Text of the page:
More green space can reduce air pollution, improve air quality and maybe lower the risk for heart disease deaths, a new study suggests.

"We found that both increased greenness and increased air quality were associated with fewer deaths from heart disease," said researcher Dr. William Aitken, a cardiology fellow with the University of Miami Miller School of Medicine.

Greenness is a m...

Election Day 2020 saw marijuana legalization continue its march across the United States, but a pair of new studies warn that smoking pot could increase risk for heart patients.

Marijuana smokers are more likely to suffer complications like excess bleeding or stroke if they undergo angioplasty to reopen clogged arteries, a University of Michigan-led study found.

Pot smokers who've h...

Among young adults with heart disease, less than 25% get a flu shot, a new study finds.

"Individuals with cardiovascular disease are more likely to have flu than among those without any chronic health conditions," said researcher Dr. Tarang Parekh, a Ph.D. candidate and assistant researcher at George Mason University College of Health and Human Services in Fairfax, Va.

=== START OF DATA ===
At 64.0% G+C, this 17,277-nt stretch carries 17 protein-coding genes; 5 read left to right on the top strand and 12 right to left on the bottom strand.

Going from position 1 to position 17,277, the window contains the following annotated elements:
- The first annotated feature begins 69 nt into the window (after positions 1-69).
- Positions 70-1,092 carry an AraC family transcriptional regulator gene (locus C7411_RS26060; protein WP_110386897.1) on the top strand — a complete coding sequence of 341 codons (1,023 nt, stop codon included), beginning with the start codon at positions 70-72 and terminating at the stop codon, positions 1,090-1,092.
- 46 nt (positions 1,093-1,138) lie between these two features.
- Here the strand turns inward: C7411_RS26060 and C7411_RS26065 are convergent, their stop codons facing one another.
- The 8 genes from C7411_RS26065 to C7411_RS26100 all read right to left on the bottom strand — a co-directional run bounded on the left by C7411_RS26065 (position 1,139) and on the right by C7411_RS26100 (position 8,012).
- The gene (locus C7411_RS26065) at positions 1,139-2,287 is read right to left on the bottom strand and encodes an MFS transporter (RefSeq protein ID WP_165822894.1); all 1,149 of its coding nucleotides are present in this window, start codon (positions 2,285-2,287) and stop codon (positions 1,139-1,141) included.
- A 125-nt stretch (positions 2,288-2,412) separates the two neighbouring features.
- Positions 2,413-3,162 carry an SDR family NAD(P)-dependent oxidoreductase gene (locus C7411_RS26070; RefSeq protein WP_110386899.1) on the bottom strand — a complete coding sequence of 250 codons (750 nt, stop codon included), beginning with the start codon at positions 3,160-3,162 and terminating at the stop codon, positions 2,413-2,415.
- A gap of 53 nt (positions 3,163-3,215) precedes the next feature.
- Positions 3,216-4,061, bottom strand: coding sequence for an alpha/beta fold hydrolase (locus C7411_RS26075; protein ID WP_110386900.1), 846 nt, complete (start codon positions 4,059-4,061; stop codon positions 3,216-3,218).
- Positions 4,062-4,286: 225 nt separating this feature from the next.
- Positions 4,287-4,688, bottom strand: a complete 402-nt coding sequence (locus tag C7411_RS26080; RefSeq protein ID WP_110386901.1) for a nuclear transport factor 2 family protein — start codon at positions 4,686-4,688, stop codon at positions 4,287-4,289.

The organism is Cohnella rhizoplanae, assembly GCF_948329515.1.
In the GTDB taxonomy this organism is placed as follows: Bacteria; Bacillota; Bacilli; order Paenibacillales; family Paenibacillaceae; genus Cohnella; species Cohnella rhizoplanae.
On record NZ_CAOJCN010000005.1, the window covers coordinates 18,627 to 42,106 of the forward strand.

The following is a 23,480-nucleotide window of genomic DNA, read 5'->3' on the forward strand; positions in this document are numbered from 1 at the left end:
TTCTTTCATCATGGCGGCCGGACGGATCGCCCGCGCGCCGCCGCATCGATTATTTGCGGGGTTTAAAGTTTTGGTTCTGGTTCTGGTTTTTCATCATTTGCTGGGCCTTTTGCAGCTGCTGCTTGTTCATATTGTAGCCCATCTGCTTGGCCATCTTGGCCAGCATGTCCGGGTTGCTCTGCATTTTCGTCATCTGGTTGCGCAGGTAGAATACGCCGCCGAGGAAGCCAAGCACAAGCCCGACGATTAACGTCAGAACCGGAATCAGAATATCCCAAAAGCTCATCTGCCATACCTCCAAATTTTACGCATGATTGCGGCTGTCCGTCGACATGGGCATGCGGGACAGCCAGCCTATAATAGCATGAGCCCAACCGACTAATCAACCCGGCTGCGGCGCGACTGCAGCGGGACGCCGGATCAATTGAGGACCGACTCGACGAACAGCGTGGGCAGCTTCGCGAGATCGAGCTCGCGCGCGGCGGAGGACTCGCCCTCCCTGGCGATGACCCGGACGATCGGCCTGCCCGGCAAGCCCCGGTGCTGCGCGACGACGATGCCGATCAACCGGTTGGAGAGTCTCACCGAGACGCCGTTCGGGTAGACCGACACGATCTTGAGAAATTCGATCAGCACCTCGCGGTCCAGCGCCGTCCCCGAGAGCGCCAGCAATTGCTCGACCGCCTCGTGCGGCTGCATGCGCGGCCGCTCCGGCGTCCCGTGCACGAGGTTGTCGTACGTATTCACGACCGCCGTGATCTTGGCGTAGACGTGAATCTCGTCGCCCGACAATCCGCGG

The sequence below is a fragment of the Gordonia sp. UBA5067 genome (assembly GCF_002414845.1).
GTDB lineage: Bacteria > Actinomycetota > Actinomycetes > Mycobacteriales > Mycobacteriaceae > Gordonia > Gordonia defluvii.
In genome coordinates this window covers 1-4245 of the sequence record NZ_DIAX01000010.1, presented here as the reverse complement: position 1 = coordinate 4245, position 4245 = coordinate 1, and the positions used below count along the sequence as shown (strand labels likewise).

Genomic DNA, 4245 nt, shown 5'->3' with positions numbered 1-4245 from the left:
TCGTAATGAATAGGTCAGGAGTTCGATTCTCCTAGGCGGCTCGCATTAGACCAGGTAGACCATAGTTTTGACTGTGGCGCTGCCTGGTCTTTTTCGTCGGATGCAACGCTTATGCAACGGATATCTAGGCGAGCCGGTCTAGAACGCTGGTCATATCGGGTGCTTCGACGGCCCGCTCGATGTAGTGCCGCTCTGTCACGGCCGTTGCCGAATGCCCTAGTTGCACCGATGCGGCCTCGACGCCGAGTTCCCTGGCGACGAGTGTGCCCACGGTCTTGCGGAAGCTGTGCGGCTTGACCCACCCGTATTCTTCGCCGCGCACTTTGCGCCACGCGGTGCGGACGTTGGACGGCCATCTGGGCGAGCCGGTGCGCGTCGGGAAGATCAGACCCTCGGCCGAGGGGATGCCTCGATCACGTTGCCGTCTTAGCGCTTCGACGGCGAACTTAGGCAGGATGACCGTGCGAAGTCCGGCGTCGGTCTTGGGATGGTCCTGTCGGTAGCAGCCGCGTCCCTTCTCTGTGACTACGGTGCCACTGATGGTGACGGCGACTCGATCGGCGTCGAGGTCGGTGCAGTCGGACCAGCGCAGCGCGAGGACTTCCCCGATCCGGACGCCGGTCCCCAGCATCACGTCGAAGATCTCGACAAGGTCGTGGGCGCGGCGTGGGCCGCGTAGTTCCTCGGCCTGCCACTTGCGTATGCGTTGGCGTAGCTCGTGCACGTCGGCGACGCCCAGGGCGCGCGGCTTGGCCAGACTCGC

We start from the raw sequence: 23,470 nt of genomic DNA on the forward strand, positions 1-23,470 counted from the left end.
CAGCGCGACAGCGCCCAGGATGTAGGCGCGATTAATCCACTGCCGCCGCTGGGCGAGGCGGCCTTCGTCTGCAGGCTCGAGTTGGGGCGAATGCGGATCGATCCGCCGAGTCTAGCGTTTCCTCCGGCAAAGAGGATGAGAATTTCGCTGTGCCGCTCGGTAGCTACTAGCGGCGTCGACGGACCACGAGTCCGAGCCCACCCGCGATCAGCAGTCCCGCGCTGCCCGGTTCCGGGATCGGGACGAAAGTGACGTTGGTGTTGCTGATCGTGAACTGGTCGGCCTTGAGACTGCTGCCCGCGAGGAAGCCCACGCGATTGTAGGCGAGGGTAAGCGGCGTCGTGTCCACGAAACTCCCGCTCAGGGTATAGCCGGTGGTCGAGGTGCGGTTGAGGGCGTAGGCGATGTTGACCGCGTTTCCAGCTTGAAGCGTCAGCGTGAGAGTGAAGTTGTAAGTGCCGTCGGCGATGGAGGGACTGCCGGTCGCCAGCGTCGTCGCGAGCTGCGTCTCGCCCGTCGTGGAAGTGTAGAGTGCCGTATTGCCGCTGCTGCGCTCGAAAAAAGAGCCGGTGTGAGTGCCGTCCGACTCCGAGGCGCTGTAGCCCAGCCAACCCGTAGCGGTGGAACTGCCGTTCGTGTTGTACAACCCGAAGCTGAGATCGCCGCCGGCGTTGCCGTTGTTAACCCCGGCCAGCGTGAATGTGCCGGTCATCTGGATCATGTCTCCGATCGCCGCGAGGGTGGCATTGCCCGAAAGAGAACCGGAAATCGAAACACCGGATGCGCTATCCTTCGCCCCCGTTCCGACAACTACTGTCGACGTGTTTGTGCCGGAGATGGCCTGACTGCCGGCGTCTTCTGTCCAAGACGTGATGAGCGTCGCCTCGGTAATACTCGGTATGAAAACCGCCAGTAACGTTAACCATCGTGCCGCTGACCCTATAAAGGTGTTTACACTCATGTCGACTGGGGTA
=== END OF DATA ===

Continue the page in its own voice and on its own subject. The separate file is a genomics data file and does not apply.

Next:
Getting the ...

If your blood pressure changes a lot overnight -- either rising or falling -- you may have an increased risk of heart disease and stroke, a new study from Japan reports.

When systolic blood pressure (the top number) jumps up by 20 mm/Hg or more during the night, the risk of heart disease and stroke goes up by 18% and the risk of heart failure increases by 25%.

If people consistently...

Strokes can happen any time, anywhere and at any age, which is why it's important to know how to reduce your risk, says the American Stroke Association.

First, check your blood pressure regularly.

"Checking your blood pressure regularly and getting it to a healthy range is one of the most important things you can do to reduce your risk of stroke," Dr. Mitchell Elkind, president of t...

Pregnancy can increase the risk of a rare, dangerous heart condition called aortic dissection, researchers report.

This is especially true for women with underlying heart conditions that can go undetected.